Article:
Interpreters live at the intersection of disparate languages and cultures, and sometimes they are the only people who can make communication happen. How does that affect their identity? And what happens when they encounter boundaries they simply cannot cross? Featuring banjo player Abigail Washburn, Spanish-English interpreter David Morales and sign language interpreter Scott Baker.
This episode was produced from a live taping in WPLN’s Studio C in September 2016. It was hosted and produced by Emily Siner; engineered by Carl Peterson and Cameron Adkins; and edited by Mack Linebaugh and Anita Bugg.
Abigail Washburn is a Grammy award-winning singer, songwriter and clawhammer banjo player based in Nashville. She is fluent in Mandarin Chinese and regularly tours in China. Her musical projects range from her string band, Uncle Earl, to her bilingual release Song of the Traveling Daughter in 2005, to her most recent album recorded with her husband, Béla Fleck, which won a 2016 Grammy for “Best Folk Album.” Abigail shares U.S. music in China and Chinese music in the U.S. in the hopes that the communal experience of beauty and sound will promote cultural understanding.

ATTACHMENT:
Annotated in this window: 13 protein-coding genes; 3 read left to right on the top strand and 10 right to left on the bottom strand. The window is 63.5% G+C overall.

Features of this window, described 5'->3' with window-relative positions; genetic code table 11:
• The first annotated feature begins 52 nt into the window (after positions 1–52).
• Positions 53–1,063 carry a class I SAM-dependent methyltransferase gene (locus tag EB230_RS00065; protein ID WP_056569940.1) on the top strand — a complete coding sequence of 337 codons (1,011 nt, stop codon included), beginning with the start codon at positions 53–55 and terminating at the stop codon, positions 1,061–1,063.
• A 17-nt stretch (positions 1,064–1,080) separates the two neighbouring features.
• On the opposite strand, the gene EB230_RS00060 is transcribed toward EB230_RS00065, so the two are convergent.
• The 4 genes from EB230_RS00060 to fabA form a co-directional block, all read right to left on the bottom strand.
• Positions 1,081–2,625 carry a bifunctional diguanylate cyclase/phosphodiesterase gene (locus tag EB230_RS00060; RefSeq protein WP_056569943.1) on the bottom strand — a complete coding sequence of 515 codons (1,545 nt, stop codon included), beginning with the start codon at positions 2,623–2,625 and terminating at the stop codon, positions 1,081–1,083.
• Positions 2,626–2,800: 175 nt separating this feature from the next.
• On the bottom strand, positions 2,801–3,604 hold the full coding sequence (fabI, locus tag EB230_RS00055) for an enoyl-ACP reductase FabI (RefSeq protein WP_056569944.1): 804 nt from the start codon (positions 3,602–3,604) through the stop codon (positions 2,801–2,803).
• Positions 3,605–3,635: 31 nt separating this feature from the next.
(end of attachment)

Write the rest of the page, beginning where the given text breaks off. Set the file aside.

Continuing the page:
Scott Baker is an interpreter for the Deaf, a professional stage and screen actor, and author of the forthcomingInterpreter’s Guide to Shakespeare. He interprets plays for the Nashville Shakespeare Festival and has interpreted concerts of Beyoncé, Garth Brooks and Dolly Parton, among others. He also works as a professor and marketing director at Lipscomb University. He sees nearly everything he does as interpreting. Scott is married to stage director Beki Baker and father to a 5-year old daughter and twin 5-month old sons, so he’s also sleepy.
David Morales is a Spanish-English translator and interpreter who has been truly bilingual and bicultural since his early childhood. He was born in Mexico City, the son of an American mother and a Mexican father, and he moved to Nashville with his wife in 2000. He is a certified Spanish court interpreter for the State of Tennessee and specializes in medical, legal and conference settings. Plus, he’s translated 13 technical books and six children’s books from English into Spanish. He is also deeply involved with the immigrant community in Tennessee.